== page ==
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##S_p## generated by any transposition and p-cycle

  1. May 26, 2017 #1
    1. The problem statement, all variables and given/known data
    Let ##p## be prime. Show that ##S_p = \langle \tau, \sigma##, where ##\tau## is any transposition and ##\sigma## any ##p##-cycle.

    2. Relevant equations


    3. The attempt at a solution

    I read somewhere that it suffices to prove this for ##\sigma = (1,2,...,p)##. Intuitively, this is clear, but I want to justify this. Let ##\sigma = (x_1,.x_2,...,x_p)##. Let ##f : \{1,...,p\} \to \{1,...,p\}## be defined ##f(x_i) = i## and fixes everything else. It seems that we need to show that ##S_p = \langle \tau, \sigma \rangle## if and only if ##S_p = \langle f \tau, f \sigma \rangle##, which can be proven by showing ##\langle f \tau , f \sigma \rangle = f \langle \tau, \sigma \rangle##, in order to justify this reduction.

    Showing ##\langle f \tau , f \sigma \rangle \subseteq f \langle \tau, \sigma \rangle## is rather simple, but I am having trouble with the other inclusion. I am probably overlooking some trivial fact. I could use a hint.
     
  2. jcsd
  3. May 26, 2017 #2

    fresh_42

    Staff: Mentor

    What is ##\langle f\tau,f\sigma \rangle## after you managed to prove the result for ##(1,\ldots ,p)\,##?
     
  4. May 26, 2017 #3
    I was thinking that ##\langle gx,gy \rangle = \langle g \langle x,y \rangle## was a result that held for all groups. Is that not true? I should have specified that I would like to prove that it is true for all groups.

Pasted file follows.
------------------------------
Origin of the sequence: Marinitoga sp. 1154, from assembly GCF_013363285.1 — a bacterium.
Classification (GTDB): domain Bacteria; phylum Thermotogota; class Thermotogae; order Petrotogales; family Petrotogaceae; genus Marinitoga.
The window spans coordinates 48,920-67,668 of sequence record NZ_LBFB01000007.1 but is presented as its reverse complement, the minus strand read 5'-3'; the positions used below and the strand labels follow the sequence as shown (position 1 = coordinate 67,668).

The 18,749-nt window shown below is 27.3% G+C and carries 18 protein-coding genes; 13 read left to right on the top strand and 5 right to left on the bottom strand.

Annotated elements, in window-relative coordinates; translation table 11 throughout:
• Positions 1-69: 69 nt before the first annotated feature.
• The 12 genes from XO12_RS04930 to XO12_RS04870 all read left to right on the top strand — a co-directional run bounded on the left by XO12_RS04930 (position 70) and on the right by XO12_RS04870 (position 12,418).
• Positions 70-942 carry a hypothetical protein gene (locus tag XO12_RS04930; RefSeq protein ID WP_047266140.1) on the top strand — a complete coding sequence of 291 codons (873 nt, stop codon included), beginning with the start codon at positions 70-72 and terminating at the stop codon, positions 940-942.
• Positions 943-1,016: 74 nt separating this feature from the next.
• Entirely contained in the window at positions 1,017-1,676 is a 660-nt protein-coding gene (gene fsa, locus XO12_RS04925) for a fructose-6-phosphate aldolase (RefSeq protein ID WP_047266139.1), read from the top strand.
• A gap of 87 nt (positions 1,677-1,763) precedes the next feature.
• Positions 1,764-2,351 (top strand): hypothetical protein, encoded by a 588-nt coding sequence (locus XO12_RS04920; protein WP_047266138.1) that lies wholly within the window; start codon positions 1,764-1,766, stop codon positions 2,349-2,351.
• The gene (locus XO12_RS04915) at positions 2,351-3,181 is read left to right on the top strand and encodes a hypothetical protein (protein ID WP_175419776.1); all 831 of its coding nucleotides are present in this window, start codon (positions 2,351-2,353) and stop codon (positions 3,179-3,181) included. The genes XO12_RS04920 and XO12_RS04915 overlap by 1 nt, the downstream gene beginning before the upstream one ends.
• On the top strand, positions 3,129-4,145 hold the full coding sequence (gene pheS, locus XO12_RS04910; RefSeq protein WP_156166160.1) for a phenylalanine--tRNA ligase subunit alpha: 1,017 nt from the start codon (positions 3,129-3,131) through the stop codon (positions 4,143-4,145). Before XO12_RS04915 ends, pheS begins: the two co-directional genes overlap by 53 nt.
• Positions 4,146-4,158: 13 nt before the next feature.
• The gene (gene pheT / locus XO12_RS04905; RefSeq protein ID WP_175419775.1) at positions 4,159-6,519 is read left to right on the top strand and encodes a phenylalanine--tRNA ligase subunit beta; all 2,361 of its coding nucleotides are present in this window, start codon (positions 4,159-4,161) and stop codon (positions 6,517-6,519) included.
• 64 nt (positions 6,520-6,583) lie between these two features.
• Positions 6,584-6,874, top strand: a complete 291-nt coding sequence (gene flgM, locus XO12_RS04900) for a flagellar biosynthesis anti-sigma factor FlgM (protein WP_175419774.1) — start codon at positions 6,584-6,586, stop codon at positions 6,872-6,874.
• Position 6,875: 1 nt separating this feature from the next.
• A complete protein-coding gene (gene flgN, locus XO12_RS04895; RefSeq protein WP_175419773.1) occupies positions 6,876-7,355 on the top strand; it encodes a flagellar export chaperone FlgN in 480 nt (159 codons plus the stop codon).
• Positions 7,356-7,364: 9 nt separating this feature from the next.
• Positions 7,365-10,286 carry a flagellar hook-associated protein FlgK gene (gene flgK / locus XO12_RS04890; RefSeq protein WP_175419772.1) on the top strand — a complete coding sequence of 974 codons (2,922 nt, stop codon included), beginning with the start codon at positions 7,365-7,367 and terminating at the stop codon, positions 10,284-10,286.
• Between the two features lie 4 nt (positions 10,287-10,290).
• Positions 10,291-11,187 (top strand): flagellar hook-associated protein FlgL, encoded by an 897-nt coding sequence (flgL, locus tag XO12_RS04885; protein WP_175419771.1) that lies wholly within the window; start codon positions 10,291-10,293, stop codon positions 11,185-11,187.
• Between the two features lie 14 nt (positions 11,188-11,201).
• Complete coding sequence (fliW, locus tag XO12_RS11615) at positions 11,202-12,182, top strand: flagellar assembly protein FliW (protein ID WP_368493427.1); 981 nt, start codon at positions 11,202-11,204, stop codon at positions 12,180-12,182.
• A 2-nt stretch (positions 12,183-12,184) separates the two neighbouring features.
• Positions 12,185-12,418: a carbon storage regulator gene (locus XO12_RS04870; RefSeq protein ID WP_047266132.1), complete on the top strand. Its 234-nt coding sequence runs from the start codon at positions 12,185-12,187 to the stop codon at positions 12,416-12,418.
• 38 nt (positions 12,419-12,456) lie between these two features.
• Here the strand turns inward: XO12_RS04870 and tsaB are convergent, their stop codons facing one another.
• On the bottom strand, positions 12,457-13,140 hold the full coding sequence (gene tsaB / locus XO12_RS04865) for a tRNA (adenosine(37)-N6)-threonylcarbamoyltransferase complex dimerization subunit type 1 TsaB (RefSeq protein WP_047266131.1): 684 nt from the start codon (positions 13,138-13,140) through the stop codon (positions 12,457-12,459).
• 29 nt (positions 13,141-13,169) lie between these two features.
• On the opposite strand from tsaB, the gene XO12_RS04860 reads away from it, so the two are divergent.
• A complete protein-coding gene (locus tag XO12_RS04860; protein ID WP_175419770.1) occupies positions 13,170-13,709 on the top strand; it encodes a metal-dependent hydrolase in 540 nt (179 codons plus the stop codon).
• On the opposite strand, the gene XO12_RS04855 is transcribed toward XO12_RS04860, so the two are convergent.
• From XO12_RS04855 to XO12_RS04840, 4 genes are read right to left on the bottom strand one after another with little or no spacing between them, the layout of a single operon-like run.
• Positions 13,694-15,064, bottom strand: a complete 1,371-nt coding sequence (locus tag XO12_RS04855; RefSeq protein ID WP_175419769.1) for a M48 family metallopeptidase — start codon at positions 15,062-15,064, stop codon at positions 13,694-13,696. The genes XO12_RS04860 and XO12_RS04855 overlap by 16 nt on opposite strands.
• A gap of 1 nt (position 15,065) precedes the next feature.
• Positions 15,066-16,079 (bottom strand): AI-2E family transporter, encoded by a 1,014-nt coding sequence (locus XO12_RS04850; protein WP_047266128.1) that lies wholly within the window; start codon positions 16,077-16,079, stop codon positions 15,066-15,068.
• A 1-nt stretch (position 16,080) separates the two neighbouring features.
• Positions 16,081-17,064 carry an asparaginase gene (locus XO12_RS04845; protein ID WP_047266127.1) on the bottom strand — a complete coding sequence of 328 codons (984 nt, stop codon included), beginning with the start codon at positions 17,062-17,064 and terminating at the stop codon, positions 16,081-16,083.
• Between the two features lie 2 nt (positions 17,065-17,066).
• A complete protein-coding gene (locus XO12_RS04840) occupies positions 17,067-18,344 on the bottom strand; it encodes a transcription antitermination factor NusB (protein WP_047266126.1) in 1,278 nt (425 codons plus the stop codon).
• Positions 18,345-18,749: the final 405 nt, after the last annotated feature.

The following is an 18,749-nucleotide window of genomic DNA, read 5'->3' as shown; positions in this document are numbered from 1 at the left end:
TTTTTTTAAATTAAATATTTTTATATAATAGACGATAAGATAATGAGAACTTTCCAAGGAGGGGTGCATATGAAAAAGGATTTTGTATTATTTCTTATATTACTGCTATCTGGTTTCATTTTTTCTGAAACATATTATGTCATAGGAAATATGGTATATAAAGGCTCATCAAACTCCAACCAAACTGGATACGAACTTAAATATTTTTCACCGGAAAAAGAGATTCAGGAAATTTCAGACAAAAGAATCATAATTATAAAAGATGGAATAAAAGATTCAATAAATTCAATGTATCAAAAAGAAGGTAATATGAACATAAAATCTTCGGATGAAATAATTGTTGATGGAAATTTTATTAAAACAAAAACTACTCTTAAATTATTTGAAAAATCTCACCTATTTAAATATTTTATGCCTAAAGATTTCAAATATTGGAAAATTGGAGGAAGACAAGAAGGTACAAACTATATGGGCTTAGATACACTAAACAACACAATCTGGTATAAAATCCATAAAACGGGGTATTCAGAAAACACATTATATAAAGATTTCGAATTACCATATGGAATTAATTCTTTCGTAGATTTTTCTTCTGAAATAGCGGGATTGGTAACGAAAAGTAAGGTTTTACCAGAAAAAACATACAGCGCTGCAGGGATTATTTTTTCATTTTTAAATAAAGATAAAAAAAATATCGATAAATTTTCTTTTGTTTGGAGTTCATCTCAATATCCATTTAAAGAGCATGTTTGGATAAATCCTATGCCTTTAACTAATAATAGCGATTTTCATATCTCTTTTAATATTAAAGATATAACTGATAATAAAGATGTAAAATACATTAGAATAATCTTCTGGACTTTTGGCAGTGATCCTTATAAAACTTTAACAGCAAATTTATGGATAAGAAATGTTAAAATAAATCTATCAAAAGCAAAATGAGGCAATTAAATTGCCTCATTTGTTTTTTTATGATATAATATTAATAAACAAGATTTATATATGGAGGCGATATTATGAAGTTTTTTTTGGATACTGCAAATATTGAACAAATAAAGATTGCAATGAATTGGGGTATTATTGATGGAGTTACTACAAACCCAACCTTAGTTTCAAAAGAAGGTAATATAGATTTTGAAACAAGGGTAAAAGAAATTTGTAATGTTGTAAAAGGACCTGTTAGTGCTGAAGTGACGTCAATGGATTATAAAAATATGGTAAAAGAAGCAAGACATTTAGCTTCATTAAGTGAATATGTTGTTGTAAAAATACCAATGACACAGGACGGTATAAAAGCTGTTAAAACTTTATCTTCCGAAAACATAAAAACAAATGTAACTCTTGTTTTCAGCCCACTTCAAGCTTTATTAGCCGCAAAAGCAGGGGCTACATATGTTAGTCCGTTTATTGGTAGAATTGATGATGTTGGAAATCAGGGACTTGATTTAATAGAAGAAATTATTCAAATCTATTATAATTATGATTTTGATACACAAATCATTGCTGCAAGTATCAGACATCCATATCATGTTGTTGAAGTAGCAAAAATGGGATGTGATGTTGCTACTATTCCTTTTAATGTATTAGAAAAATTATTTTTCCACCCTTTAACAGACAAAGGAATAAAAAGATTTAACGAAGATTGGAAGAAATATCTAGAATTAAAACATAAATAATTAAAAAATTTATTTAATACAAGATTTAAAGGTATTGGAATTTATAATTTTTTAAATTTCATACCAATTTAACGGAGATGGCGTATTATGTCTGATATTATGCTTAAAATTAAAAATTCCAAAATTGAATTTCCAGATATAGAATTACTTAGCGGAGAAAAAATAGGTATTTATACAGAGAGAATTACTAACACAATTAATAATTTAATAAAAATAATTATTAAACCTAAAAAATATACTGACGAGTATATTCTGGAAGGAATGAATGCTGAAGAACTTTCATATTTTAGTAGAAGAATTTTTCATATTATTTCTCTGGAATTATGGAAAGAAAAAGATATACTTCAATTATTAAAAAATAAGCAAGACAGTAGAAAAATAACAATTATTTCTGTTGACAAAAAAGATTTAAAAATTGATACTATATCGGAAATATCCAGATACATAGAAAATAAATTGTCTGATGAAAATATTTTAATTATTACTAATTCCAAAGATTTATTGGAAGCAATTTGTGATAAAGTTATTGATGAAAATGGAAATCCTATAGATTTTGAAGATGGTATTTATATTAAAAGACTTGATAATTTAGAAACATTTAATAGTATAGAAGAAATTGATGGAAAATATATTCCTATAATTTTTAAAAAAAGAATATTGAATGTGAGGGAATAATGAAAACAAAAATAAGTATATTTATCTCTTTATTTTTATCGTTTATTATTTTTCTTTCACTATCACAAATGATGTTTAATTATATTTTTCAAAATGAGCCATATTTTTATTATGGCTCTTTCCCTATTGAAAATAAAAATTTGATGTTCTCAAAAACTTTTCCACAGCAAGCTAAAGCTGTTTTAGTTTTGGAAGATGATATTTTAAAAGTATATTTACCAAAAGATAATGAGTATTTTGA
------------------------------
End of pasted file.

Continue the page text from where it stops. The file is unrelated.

5. May 26, 2017 #4

    fresh_42

    Staff: Mentor

    This is not what I meant. Far simpler than this. I asked basically: What are ##f \tau## and ##f \sigma##, what do they look like? And then, if you managed to prove the result in the special case of transposition and ##p-##cycle ##(1,\ldots ,p)##, what is ##\langle f\tau , f \sigma \rangle## for a subgroup?
     
  6. May 26, 2017 #5
    Well, ##f \tau## would just be some transposition and ##f \sigma## would give us back ##(x_1,...,x_p)##, right?
     
  7. May 26, 2017 #6

    fresh_42

    Staff: Mentor

    Yes. Since we have no further condition on the transposition used, we can use ##\tau## as well as ##f \tau##. It makes no difference for "any".
    O.k., beside of the part "fixes everything else" which I don't see why you want to have this, yourself has defined ##\sigma = (x_1,x_2, \ldots,x_p)## so I assumed ##f \sigma = (1, \ldots ,p)##. I thought this was the formal notation for renumbering the elements, which we actually want to do. Now assume we have proven, that ##S_p## is generated by some transposition ##f \tau ## and the ##p-##cycle ##f \sigma = (1,\ldots ,p)##. This makes ##\langle f\tau , f \sigma \rangle = S_p##. You further have said
    which leaves us with the situation ##S_p=\langle f \tau , f \sigma \rangle \subseteq f \langle \tau, \sigma \rangle## rather simple and I simply wanted to point you to
    $$
    f \langle \tau, \sigma \rangle \subseteq S_p = \langle f \tau , f \sigma \rangle
    $$ is by far even simpler!
     
  8. May 29, 2017 #7
    I think there might be a problem. ##f \langle \tau, \sigma## is a left-coset and therefore isn't generally a group. So, even though ##f \langle \tau, \sigma \rangle## contains the generators ##f \tau## and ##f \sigma##, this doesn't necessarily imply that it contains ##\langle f \tau, f \sigma##.

    At this point, I am not sure how to fix the proof.
     
  9. Jun 6, 2017 #8

    fresh_42

    Staff: Mentor

    I'm not sure what you mean. ##f\langle \tau, \sigma \rangle = \{fg\,\vert \,g \in \langle \tau, \sigma \rangle\}##. I haven't checked your "rather simple" part, but as ##S_p## is the entire group, it contains of course its elements ##fg##.
     
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